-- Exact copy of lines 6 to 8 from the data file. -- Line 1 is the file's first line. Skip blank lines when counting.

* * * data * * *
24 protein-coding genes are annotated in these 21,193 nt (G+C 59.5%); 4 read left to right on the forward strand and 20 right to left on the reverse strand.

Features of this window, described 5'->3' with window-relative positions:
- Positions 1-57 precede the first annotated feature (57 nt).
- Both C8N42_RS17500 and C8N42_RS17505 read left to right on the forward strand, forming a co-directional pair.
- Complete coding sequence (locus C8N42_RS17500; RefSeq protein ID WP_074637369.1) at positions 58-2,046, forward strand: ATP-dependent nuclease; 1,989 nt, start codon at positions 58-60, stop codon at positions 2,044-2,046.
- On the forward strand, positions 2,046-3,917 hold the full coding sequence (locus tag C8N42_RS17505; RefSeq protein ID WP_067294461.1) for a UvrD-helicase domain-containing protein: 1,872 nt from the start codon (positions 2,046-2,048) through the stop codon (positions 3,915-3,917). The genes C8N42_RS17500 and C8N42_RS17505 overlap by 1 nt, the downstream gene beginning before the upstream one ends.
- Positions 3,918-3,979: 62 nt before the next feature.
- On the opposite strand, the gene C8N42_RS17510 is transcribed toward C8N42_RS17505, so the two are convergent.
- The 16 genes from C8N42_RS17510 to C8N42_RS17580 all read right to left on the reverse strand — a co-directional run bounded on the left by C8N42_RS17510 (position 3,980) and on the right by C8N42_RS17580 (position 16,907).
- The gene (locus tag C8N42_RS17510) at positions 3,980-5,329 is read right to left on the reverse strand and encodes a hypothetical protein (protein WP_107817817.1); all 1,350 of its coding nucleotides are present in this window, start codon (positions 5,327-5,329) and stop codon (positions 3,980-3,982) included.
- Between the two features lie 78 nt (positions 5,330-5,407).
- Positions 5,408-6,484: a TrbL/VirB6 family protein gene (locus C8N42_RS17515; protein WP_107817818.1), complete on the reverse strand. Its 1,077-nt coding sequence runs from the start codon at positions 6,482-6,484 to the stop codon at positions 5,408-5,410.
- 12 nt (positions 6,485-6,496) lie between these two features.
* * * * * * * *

- On the forward strand, positions 2,046-3,917 hold the full coding sequence (locus tag C8N42_RS17505; RefSeq protein ID WP_067294461.1) for a UvrD-helicase domain-containing protein: 1,872 nt from the start codon (positions 2,046-2,048) through the stop codon (positions 3,915-3,917). The genes C8N42_RS17500 and C8N42_RS17505 overlap by 1 nt, the downstream gene beginning before the upstream one ends.
- Positions 3,918-3,979: 62 nt before the next feature.
- On the opposite strand, the gene C8N42_RS17510 is transcribed toward C8N42_RS17505, so the two are convergent.